When it comes to planting native seeds for pollinators, just scattering some seeds in a flower bed may not be enough. Some wildflowers will sprout like that, but the seeds of many species need to be treated before they will germinate. Those treatments may include going through the digestive tract of an animal to remove a hard seed coat that encapsulates the embryo or experiencing a winter to break the embryo’s dormancy. Often, this information is not included on the back of the seed packet which can make it really frustrating when almost none of your seeds germinate.
In my nursery, I can artificially simulate many of these treatments. The most common treatment is known as cold stratification and is simply a period of time when the seed is subjected to cold, moist conditions to simulate it going through a winter. The easiest way to do this is to mix the seeds with moist sand and put the mixture in a plastic bag in the refrigerator. Milkweed is an example of a seed that needs to experience a cold, wet period before it will germinate well.
Different species need to spend different amounts of time in the refrigerator and how long they spend in the refrigerator isn’t an exact science. There have been many times when my seeds have started to sprout in the refrigerator before my calendar said it was time to plant them. Germinating your own native seeds can be challenging but also rewarding. If you want to try growing your own native wildflowers from seed, make sure you 1) get good quality seed, 2) know and implement any treatments the seeds need in order to germinate, and 3) check the seeds often if they need a stratification period and plant immediately if they start to sprout.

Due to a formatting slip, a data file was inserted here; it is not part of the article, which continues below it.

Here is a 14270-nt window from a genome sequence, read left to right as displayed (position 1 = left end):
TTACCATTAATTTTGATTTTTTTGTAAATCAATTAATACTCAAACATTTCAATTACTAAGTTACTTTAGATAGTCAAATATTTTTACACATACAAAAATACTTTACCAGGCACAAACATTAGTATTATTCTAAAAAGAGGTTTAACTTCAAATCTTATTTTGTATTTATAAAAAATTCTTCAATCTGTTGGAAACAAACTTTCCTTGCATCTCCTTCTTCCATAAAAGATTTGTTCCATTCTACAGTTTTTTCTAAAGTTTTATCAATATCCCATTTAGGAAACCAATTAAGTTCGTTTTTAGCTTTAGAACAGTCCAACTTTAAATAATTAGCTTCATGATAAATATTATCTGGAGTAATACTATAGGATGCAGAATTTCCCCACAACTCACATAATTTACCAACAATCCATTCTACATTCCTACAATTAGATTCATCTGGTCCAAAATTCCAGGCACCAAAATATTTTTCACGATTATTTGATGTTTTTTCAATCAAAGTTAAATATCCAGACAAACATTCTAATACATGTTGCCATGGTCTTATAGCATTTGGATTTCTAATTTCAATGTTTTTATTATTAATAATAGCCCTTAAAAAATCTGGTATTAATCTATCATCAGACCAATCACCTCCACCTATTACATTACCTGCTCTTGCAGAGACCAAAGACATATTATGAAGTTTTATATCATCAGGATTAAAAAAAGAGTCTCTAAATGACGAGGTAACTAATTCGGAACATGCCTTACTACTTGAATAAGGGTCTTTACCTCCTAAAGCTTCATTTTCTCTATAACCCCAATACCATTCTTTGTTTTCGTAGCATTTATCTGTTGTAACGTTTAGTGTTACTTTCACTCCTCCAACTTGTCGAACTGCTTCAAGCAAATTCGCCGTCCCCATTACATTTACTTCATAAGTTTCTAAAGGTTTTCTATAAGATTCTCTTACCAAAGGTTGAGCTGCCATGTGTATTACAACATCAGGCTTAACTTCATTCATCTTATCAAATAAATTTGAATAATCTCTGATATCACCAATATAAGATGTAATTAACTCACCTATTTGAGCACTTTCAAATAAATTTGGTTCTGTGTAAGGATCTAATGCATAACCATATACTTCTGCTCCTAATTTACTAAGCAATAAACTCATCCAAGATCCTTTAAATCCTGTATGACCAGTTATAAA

This article was part of Shannon’s original Kentucky Pollinators and Backyard Wildlife blog which evolved into the blog for Backyard Ecology. All of Shannon’s Kentucky Pollinators and Backyard Wildlife blogs can be found at https://shannontrimboli.com/posts/blog/.
Backyard Ecology: Creating Space for Pollinators and Wildlife
Nature isn’t just “out there.” It’s all around us, including right outside our doors. Hi, my name is Shannon Trimboli, and I am the host of Backyard Ecology. I live in southcentral Kentucky and am a wildlife biologist, educator, author, beekeeper, and owner of a nursery specializing in plants for pollinators and wildlife conservation. I started Backyard Ecology as a way to share my love of exploring nature and learning about different plants and animals. I invite you to join me as we ignite our curiosity and natural wonder, explore our yards and communities, and improve our local pollinator and wildlife habitat. Learn more or subscribe to my email list at www.backyardecology.net.